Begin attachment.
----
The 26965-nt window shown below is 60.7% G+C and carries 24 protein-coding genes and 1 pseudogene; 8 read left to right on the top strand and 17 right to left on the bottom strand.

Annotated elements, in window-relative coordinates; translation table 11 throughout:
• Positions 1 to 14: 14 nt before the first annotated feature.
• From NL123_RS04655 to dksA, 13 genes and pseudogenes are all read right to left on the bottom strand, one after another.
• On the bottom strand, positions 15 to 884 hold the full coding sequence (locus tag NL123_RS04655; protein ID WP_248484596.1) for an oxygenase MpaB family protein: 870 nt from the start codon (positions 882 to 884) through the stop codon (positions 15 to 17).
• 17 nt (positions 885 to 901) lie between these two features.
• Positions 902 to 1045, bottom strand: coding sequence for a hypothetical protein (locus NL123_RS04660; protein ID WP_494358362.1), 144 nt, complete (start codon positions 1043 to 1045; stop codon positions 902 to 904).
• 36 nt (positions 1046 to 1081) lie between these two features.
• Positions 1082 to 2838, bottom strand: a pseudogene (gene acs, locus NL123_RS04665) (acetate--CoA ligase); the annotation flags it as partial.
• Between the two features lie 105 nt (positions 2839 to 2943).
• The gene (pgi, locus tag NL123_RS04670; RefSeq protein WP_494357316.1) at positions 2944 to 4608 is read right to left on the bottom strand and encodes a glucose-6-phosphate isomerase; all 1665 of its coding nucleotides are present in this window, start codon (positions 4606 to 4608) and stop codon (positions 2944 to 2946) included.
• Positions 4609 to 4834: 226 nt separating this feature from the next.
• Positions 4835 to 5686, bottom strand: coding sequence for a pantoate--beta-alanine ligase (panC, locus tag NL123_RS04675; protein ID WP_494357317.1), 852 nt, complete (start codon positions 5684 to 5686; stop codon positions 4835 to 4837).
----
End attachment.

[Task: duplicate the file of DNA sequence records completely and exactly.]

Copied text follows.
The 26965-nt window shown below is 60.7% G+C and carries 24 protein-coding genes and 1 pseudogene; 8 read left to right on the top strand and 17 right to left on the bottom strand.

Annotated elements, in window-relative coordinates; translation table 11 throughout:
• Positions 1 to 14: 14 nt before the first annotated feature.
• From NL123_RS04655 to dksA, 13 genes and pseudogenes are all read right to left on the bottom strand, one after another.
• On the bottom strand, positions 15 to 884 hold the full coding sequence (locus tag NL123_RS04655; protein ID WP_248484596.1) for an oxygenase MpaB family protein: 870 nt from the start codon (positions 882 to 884) through the stop codon (positions 15 to 17).
• 17 nt (positions 885 to 901) lie between these two features.
• Positions 902 to 1045, bottom strand: coding sequence for a hypothetical protein (locus NL123_RS04660; protein ID WP_494358362.1), 144 nt, complete (start codon positions 1043 to 1045; stop codon positions 902 to 904).
• 36 nt (positions 1046 to 1081) lie between these two features.
• Positions 1082 to 2838, bottom strand: a pseudogene (gene acs, locus NL123_RS04665) (acetate--CoA ligase); the annotation flags it as partial.
• Between the two features lie 105 nt (positions 2839 to 2943).
• The gene (pgi, locus tag NL123_RS04670; RefSeq protein WP_494357316.1) at positions 2944 to 4608 is read right to left on the bottom strand and encodes a glucose-6-phosphate isomerase; all 1665 of its coding nucleotides are present in this window, start codon (positions 4606 to 4608) and stop codon (positions 2944 to 2946) included.
• Positions 4609 to 4834: 226 nt separating this feature from the next.
• Positions 4835 to 5686, bottom strand: coding sequence for a pantoate--beta-alanine ligase (panC, locus tag NL123_RS04675; protein ID WP_494357317.1), 852 nt, complete (start codon positions 5684 to 5686; stop codon positions 4835 to 4837).